This general standard was supplemented by ten factors to be considered in determining whether equal opportunity was in fact being provided. The first of these factors - and the one most frequently at issue in litigation - asks "whether the selection of sports and levels of competition effectively accommodate the interests and abilities of both sexes."

In 1995, the Department of Education sent a "clarification" of the Policy Interpretation to thousands of interested parties. The clarification explained, among other things, that although proportionality alone can provides a "safe harbor" for institutions able to demonstrate it, they are also free to comply with the other prongs of the test instead.

The new clarification also said that institutions were authorized, though not required to eliminate teams, or cap team size, as a way of achieving gender proportionality. (For example, eliminating the men's lacrosse team could be a way to address the fact that there was no women's lacrosse team.)

Finally, the clarification said that participation opportunities should be measured based on actual athletes rather than "slots" - a healthy dose of realism that meant schools had to focus on women athletes, not theoretical possibilities that there could be women athletes.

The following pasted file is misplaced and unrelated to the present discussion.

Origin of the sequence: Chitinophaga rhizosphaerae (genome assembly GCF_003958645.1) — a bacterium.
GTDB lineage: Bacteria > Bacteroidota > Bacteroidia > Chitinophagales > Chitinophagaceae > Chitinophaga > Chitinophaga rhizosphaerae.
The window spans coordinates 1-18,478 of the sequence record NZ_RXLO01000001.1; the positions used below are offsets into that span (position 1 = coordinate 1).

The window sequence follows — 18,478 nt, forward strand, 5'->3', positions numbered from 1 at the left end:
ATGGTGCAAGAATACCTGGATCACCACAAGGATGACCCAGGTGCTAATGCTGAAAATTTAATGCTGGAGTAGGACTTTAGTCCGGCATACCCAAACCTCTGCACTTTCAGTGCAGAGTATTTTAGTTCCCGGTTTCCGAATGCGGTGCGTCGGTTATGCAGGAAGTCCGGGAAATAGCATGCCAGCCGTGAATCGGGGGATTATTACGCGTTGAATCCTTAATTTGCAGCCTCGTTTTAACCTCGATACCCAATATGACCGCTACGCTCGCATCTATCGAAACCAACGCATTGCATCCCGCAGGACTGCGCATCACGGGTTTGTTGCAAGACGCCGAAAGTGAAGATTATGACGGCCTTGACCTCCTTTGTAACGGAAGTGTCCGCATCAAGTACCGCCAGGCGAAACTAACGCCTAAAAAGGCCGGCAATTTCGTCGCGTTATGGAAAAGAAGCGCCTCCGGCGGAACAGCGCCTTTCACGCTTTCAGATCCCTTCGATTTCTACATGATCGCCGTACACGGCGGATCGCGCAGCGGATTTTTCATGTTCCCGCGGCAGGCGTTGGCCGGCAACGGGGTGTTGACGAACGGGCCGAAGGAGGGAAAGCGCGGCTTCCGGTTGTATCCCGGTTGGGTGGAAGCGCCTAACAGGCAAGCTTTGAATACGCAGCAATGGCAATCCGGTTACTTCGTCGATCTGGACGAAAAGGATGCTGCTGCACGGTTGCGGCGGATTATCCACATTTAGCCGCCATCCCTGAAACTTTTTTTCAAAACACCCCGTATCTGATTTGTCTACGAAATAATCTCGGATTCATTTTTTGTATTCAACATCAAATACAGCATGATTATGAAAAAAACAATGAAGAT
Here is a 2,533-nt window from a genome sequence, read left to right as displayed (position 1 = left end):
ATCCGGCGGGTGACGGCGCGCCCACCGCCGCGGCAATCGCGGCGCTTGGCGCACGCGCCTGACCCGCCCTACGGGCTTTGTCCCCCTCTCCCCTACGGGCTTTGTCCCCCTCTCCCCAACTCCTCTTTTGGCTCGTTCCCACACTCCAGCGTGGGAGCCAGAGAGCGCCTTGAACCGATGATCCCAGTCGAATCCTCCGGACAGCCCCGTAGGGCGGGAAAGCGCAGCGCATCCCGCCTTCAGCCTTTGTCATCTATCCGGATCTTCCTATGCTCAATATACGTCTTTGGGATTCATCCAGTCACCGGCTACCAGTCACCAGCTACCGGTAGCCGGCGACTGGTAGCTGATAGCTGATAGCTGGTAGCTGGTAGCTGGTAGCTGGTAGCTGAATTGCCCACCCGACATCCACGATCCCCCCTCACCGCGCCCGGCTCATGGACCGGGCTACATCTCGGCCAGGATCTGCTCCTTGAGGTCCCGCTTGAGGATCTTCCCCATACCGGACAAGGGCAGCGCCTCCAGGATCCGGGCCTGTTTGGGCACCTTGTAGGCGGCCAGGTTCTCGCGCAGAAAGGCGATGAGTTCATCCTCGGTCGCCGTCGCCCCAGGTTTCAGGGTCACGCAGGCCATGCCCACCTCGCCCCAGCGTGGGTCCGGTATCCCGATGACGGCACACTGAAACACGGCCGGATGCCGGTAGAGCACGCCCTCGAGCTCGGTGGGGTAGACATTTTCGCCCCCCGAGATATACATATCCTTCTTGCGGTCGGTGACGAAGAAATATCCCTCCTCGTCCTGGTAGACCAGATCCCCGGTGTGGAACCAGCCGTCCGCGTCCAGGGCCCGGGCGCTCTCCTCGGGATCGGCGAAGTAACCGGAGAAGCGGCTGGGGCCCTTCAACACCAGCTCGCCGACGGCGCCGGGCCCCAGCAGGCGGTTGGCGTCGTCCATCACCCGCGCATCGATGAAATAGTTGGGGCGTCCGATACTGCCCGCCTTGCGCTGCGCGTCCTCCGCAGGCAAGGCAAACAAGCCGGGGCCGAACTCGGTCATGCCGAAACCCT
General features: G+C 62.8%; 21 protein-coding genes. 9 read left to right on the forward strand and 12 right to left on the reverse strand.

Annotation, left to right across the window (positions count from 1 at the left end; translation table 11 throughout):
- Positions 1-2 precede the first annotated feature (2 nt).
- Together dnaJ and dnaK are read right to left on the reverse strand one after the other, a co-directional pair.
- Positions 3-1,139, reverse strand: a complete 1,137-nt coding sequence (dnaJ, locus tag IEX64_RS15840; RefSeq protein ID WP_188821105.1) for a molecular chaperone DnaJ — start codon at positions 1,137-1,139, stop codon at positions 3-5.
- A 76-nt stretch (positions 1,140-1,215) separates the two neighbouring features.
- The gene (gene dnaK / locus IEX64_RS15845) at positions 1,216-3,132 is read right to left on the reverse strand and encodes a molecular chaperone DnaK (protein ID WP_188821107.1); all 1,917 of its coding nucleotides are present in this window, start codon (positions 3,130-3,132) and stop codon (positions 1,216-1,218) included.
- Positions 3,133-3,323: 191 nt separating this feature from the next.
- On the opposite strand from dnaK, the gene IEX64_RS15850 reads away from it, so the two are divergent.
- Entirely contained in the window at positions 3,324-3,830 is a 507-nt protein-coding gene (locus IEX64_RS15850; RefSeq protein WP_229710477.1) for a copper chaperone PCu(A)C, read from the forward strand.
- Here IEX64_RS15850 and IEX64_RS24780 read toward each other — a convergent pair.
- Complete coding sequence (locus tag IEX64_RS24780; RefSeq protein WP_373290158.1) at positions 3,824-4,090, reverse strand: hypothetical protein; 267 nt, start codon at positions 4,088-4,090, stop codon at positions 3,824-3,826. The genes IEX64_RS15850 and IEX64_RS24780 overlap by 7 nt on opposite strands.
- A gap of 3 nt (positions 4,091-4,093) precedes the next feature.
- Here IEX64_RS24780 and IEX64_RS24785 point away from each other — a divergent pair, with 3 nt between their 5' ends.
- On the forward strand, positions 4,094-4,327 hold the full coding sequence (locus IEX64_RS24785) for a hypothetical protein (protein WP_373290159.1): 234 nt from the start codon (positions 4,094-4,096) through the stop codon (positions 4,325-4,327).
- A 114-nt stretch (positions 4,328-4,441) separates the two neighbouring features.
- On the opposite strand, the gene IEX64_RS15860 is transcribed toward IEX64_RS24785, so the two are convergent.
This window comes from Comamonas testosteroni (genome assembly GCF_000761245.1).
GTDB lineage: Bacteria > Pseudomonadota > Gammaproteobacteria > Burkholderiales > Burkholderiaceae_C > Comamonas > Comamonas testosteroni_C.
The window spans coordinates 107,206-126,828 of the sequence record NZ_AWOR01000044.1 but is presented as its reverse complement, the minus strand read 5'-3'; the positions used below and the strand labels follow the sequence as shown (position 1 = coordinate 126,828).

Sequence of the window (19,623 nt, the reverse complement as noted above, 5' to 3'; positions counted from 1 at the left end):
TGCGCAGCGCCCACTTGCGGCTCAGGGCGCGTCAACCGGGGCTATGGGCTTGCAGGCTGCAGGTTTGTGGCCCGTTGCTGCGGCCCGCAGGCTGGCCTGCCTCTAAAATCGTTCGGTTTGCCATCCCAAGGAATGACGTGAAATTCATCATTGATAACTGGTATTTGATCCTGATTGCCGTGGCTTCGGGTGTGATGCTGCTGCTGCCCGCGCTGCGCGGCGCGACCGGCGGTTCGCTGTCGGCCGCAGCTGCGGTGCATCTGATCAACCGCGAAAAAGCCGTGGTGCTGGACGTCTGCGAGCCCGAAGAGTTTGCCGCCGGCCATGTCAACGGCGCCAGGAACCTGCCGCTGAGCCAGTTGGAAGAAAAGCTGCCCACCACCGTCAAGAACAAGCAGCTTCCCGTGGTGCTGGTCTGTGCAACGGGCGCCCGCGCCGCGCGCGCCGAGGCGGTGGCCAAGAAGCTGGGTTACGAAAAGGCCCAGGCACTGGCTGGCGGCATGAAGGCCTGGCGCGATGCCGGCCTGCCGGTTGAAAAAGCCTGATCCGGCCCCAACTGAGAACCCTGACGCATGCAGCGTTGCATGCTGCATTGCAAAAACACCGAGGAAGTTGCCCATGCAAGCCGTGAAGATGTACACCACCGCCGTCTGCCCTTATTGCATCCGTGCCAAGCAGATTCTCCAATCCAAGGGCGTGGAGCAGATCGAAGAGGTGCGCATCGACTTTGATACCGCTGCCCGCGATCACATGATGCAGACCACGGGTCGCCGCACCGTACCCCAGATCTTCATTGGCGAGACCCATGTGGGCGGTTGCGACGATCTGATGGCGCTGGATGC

Title IX's Impact on Women's Sports: Overwhelmingly Positive

There has been a dramatic increase in athletic participation of girls and women since Title IX was enacted. Every available statistic bears this out.

For instance, participation by high school girls in varsity sports has risen from one in twenty-seven to one in two-and-a-half. Meanwhile, participation by college female athletes has risen from under 30,000 to more than 150,000. Interestingly, during the same thirty years, participation by male athletes, at both the high school and college levels, has risen as well, though not nearly as dramatically.

While cause and effect are hard to pinpoint, Title IX litigation and administrative enforcement have clearly been important to these developments. However, there are still important areas of inequity.

For instance, an estimated 80 percent of high schools and colleges run athletic programs that do not comply with Title IX. And, of course, men's athletic programs continue to receive much more money for athletic scholarships, recruiting, coaching, and general operations than women's athletic programs do. In addition, female coaches get paid a fraction of what male coaches earn, and only two percent of the head coaching jobs for men's teams.